Thursday, October 10, 2013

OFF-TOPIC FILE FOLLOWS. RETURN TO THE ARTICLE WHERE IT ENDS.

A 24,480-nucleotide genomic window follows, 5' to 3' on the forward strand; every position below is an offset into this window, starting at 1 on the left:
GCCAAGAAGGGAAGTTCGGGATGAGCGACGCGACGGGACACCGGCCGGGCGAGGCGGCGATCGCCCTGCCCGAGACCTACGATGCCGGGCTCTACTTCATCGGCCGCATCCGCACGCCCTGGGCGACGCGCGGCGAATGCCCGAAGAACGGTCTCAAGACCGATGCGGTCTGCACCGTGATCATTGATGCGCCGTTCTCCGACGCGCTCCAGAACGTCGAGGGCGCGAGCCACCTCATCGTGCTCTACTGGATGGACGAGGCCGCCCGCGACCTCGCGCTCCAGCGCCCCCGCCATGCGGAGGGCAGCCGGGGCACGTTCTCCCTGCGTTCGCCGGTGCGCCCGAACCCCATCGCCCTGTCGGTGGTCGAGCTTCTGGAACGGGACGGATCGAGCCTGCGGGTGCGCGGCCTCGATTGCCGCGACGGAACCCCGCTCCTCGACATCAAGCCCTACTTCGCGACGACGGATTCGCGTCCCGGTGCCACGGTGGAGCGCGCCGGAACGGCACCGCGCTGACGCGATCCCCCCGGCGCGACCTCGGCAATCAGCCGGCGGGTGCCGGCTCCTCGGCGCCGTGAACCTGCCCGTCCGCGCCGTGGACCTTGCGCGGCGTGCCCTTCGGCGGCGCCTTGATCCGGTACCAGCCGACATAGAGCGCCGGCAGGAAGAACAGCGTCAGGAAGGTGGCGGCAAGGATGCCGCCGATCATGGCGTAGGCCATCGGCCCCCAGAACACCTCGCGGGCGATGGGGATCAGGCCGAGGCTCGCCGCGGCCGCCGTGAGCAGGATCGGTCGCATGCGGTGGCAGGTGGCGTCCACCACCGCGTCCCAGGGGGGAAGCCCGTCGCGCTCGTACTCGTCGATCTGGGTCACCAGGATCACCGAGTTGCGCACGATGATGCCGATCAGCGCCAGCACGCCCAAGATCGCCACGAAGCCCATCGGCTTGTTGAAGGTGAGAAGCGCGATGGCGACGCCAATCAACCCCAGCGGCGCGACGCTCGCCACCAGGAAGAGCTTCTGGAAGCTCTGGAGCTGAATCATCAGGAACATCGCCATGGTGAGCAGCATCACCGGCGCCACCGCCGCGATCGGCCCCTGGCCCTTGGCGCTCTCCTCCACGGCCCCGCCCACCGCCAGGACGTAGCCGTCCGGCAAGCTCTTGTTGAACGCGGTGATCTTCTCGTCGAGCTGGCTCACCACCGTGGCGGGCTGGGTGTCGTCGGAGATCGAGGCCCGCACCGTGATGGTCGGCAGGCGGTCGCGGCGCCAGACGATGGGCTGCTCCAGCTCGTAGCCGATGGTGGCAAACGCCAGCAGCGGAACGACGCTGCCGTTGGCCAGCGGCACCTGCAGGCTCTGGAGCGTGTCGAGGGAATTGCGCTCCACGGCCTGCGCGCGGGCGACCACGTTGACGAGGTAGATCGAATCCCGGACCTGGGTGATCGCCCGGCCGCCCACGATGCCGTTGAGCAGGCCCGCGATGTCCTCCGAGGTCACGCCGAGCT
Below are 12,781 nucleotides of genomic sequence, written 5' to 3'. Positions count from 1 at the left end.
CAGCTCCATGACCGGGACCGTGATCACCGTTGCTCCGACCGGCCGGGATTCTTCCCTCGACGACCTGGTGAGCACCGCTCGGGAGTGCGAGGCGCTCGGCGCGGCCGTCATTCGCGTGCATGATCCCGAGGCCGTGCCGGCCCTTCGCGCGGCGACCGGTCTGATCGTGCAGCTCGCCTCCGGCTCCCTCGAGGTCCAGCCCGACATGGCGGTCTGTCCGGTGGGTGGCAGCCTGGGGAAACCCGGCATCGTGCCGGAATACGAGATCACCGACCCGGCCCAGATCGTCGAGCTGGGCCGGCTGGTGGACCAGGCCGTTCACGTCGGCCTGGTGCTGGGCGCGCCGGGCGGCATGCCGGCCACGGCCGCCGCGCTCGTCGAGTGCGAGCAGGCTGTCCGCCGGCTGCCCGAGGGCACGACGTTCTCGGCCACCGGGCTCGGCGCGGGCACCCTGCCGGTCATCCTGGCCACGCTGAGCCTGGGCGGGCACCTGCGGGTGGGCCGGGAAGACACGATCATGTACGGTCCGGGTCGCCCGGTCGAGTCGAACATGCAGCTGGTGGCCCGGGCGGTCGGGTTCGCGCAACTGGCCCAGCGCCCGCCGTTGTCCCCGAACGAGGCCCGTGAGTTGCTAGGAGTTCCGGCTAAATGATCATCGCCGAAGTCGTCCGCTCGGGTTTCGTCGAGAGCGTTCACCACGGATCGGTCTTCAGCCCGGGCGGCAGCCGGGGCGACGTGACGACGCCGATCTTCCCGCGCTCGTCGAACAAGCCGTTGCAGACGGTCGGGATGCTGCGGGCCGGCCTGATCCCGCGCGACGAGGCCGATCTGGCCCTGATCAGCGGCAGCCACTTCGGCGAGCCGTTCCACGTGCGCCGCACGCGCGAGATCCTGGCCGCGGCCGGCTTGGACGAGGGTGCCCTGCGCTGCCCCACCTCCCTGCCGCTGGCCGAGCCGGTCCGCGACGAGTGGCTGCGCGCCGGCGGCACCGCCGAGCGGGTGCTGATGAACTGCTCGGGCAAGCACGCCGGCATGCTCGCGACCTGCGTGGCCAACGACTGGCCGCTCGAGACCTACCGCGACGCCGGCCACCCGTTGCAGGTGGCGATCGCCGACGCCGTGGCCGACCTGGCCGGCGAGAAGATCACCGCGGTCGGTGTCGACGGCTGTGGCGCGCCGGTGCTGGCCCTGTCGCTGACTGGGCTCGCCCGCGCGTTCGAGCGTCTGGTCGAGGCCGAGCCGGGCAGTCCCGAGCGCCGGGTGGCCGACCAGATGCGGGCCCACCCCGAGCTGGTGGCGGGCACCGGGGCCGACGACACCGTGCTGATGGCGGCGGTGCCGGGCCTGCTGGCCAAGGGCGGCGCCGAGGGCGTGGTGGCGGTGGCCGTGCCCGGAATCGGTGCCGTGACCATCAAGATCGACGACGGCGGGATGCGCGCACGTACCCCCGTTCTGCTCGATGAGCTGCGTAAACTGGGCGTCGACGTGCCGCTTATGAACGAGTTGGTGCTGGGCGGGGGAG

We had a rather rough night last night. First, it started with Mr. Party Animal not wanting to go to sleep. Anyone shocked by this? Yeah, I didn't think so. I was a nervous wreck with the catheters and tubes hanging out, especially since it wasn't the same system that we were used to. This system exposed more of the "critical" piece of Parker's catheter than I was comfortable with. Of course, he wasn't worried in the least, so he kept on climbing and squirming, continuously tangling himself in all of the lines. It wasn't until after midnight that I finally got him to calm down. Right after that, the dialysis machine went haywire again. It alarmed quite a few times, but two nurses and 20 minutes later, it was fixed. It was closer to 1:00 when I finally got to sleep, and the nurses were in and out all night. By 6:15 a.m. the nurse came in to wake us. The IV team was on its way down to start Parker's IV and she had to put hot packets on his hands. These generally help with the location of veins and placement of IV's, but Parker was not  having this. First, no one-and I mean no one- wakes Parker up from his sleep. It's a no-no. Second, Parker does not like anything that is tightly bound to him. He has claustrophobia issues like his momma. Third, they were pretty hot. I forgot that he had them on at one point, so I went to snuggle with him, and thought "oh crap, the last thing we need is a fever today!". Yeah, it was just the hot packets heating his entire body. Quickly after the IV was placed we had to scrub him thoroughly with these wipes that left everything really sticky. He doesn't like a normal sponge bath, much less a sticky one, so I will leave your imagination to play out the end of this scenario. After this, things started to move pretty quick. The transport team was in the room before we knew it, waiting to take us down to the operating room holding area. We arrived down in the holding area around 7:30, and once downstairs, we had the anesthesiologists come in and give us the usual run down of procedure and possible complications. We signed the consent forms for surgery- I mean, as if we wouldn't, right?